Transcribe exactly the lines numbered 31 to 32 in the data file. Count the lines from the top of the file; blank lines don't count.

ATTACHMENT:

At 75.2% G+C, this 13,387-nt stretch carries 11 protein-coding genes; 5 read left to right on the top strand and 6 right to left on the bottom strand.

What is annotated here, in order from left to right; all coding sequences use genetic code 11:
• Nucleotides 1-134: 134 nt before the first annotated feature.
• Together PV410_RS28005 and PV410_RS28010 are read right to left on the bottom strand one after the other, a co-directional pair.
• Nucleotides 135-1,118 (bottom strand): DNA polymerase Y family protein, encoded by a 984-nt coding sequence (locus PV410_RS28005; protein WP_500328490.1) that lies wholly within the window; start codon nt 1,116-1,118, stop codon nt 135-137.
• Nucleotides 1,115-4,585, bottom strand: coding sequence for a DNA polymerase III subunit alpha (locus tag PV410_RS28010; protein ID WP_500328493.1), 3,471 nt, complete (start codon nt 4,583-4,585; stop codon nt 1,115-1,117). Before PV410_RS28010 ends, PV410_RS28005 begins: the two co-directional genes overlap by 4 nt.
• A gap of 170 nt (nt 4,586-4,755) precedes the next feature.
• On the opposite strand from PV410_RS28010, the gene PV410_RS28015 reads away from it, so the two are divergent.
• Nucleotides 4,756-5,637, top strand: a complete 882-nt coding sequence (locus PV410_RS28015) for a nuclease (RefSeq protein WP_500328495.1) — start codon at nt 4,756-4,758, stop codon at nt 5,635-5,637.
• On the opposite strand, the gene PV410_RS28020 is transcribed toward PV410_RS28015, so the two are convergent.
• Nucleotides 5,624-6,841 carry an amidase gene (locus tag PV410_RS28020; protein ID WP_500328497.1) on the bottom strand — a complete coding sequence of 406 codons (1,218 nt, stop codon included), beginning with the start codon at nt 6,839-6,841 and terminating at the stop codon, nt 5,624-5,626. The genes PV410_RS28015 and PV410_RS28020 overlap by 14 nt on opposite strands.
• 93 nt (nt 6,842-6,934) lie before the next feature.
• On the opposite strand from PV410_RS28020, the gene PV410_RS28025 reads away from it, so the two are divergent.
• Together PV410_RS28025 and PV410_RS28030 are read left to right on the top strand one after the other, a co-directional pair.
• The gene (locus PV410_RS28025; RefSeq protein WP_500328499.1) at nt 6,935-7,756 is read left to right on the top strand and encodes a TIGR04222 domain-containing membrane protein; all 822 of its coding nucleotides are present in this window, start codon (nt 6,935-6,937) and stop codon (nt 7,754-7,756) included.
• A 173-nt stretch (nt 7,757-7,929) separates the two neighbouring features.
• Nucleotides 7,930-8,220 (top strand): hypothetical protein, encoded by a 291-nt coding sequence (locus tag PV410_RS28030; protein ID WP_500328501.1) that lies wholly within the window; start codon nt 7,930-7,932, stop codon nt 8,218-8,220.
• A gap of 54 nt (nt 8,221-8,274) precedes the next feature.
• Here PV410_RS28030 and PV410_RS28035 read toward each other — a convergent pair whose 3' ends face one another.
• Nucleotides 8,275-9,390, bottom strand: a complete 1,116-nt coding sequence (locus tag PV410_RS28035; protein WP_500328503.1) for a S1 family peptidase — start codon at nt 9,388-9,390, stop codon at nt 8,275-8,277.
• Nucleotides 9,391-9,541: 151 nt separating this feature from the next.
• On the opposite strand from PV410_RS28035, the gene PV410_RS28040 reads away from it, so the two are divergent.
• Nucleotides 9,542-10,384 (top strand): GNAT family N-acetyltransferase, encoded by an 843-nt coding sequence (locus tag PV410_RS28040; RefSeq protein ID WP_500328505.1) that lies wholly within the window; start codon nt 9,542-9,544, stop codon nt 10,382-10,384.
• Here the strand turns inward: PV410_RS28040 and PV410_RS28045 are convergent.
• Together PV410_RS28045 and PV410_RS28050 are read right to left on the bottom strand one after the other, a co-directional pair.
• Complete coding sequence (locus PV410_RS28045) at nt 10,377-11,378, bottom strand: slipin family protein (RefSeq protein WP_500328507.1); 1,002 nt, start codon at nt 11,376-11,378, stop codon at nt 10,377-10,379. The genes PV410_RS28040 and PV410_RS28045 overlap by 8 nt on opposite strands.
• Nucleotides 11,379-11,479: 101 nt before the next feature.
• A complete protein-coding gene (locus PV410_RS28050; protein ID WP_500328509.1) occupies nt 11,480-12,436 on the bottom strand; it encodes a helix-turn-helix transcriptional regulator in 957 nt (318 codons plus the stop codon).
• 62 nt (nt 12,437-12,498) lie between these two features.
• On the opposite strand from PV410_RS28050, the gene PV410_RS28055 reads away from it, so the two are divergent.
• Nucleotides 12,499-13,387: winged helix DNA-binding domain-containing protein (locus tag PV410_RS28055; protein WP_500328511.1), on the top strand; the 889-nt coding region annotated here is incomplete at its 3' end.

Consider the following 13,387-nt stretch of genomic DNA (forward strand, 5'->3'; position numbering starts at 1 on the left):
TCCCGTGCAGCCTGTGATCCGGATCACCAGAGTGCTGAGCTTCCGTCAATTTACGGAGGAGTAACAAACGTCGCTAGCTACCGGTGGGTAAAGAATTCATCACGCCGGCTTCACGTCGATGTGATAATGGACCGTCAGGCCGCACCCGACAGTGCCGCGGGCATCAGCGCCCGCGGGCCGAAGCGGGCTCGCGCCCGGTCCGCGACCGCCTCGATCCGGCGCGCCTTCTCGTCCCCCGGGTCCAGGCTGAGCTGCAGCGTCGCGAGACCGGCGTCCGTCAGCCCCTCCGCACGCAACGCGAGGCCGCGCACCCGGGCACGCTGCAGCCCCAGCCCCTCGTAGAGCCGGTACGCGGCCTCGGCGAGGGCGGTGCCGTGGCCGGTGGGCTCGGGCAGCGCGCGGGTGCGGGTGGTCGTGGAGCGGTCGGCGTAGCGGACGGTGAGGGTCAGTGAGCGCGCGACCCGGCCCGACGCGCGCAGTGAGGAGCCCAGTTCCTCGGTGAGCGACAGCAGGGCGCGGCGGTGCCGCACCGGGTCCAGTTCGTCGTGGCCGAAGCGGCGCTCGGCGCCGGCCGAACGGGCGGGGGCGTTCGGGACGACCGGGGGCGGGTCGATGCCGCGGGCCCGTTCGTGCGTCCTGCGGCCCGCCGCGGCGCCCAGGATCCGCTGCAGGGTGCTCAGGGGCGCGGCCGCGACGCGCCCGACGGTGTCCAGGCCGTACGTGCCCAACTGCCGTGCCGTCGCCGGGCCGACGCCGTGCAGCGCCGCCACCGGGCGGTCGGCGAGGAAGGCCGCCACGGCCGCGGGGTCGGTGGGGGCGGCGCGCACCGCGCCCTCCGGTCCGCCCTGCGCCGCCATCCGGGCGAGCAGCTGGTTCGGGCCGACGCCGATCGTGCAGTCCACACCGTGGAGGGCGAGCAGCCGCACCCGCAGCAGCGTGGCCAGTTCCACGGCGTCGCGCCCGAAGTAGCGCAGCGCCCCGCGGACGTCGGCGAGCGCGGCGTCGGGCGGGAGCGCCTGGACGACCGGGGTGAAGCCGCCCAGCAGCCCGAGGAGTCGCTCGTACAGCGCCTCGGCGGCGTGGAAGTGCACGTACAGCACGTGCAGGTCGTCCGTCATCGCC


• Nucleotides 12,499-13,387: winged helix DNA-binding domain-containing protein (locus tag PV410_RS28055; protein WP_500328511.1), on the top strand; the 889-nt coding region annotated here is incomplete at its 3' end.

Consider the following 13,387-nt stretch of genomic DNA (forward strand, 5'->3'; position numbering starts at 1 on the left):